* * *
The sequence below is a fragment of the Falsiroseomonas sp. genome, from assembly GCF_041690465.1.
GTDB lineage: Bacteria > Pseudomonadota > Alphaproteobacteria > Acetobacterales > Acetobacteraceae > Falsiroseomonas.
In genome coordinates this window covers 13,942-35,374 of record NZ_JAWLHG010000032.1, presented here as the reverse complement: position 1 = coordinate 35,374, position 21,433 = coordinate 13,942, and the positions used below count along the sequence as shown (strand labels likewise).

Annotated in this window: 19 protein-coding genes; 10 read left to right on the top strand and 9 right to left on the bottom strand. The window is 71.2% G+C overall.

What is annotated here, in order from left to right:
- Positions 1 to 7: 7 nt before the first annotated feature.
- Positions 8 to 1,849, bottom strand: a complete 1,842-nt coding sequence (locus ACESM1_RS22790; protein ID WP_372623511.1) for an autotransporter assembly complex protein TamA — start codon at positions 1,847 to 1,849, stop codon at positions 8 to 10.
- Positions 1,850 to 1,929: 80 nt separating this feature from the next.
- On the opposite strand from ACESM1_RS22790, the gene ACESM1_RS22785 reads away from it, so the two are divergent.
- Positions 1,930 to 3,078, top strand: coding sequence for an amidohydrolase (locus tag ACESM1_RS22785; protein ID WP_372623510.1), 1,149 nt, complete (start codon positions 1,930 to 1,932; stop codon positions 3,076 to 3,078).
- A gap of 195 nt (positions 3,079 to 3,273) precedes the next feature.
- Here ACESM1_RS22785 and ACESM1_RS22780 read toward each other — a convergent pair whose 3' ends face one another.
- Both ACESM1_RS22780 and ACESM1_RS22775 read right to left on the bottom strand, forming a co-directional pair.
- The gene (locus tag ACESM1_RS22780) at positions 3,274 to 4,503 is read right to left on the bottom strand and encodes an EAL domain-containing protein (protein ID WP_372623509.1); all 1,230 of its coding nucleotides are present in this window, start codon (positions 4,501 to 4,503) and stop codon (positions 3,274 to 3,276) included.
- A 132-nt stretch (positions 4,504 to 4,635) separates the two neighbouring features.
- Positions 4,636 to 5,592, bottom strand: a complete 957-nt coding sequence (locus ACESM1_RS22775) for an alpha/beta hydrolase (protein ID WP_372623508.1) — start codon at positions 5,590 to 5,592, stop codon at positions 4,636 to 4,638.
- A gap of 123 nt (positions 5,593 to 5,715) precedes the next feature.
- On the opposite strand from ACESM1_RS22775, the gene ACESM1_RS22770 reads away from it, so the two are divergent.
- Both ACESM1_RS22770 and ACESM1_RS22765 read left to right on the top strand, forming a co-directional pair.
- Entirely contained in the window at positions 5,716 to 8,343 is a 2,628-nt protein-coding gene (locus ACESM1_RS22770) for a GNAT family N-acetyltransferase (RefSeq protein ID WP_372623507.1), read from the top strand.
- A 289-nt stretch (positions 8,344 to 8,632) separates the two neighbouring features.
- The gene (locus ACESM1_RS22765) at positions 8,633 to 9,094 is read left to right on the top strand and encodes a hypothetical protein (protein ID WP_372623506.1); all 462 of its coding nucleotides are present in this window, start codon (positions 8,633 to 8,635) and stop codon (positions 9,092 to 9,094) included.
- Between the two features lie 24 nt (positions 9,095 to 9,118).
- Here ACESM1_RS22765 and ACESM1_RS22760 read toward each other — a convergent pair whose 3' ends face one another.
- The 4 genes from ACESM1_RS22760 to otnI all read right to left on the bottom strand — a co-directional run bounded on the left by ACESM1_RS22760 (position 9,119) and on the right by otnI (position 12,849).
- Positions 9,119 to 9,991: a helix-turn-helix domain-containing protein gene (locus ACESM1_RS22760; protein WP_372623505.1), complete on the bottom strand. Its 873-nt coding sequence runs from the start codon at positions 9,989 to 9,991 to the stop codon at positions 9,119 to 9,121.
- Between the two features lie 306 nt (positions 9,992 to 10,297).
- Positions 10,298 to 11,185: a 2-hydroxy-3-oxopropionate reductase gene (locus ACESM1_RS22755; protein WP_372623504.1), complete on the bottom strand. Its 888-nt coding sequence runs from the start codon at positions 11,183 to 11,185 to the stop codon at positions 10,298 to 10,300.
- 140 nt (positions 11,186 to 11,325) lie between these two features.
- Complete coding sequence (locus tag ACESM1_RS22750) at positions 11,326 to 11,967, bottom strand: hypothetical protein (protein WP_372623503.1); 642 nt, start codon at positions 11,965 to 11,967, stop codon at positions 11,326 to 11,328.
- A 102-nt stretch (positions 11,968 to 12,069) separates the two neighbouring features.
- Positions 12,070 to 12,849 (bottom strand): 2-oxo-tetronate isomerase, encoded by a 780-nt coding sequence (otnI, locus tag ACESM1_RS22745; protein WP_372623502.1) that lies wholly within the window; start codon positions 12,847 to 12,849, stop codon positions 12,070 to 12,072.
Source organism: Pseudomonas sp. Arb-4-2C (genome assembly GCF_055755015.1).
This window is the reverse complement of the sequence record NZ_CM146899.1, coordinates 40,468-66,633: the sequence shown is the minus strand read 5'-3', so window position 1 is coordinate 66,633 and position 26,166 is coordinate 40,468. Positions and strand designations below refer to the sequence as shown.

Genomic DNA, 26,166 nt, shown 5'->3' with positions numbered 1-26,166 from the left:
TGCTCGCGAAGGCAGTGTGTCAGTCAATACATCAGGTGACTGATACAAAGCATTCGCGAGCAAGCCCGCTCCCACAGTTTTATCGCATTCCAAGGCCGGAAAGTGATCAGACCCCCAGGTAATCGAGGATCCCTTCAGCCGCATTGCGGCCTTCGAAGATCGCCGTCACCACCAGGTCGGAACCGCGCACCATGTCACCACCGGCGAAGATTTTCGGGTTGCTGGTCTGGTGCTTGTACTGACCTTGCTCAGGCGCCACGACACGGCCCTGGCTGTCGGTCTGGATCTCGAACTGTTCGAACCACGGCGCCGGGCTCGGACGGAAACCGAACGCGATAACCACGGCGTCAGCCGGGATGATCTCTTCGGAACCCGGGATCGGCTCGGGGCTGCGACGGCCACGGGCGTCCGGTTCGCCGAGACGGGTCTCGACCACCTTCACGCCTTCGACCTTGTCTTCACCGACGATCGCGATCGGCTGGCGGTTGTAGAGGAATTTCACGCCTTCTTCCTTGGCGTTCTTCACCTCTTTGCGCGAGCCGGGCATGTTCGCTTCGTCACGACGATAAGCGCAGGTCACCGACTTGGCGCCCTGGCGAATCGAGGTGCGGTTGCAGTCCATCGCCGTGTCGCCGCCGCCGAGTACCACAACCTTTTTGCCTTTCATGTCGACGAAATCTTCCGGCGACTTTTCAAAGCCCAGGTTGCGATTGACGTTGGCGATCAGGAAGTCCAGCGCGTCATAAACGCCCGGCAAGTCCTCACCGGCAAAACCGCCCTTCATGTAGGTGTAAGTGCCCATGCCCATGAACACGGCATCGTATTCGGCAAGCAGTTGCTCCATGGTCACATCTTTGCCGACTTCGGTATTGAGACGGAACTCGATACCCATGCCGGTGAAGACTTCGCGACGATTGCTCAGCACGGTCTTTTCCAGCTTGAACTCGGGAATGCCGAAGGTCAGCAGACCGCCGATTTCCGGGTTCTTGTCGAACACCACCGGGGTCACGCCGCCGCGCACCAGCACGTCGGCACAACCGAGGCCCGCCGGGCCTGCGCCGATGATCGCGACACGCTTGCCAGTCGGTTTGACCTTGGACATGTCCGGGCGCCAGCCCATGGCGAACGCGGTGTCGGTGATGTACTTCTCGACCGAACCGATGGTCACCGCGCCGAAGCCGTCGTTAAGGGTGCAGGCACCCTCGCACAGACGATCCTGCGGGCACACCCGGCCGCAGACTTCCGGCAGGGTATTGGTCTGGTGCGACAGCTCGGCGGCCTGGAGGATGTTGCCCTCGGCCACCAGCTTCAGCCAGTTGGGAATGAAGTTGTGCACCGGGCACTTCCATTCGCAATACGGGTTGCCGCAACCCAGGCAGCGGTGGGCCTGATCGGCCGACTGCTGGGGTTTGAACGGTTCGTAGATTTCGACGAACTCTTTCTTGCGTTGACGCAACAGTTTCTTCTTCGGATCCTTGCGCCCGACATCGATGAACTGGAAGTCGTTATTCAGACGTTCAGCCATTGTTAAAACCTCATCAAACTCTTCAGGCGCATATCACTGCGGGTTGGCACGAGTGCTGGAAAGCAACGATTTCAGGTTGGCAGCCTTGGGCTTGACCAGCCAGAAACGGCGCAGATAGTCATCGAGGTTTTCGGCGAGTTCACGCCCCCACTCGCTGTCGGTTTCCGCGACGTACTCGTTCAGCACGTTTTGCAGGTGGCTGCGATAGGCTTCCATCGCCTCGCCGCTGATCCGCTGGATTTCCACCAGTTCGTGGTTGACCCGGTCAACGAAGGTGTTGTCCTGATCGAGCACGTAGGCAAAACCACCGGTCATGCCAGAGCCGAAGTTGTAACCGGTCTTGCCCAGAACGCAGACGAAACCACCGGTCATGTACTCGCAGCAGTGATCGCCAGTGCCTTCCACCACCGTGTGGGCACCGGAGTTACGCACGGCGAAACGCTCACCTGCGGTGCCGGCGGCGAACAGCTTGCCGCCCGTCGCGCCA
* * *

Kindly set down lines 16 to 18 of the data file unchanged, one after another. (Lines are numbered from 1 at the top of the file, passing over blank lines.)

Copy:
- Positions 4,636 to 5,592, bottom strand: a complete 957-nt coding sequence (locus ACESM1_RS22775) for an alpha/beta hydrolase (protein ID WP_372623508.1) — start codon at positions 5,590 to 5,592, stop codon at positions 4,636 to 4,638.
- A gap of 123 nt (positions 5,593 to 5,715) precedes the next feature.
- On the opposite strand from ACESM1_RS22775, the gene ACESM1_RS22770 reads away from it, so the two are divergent.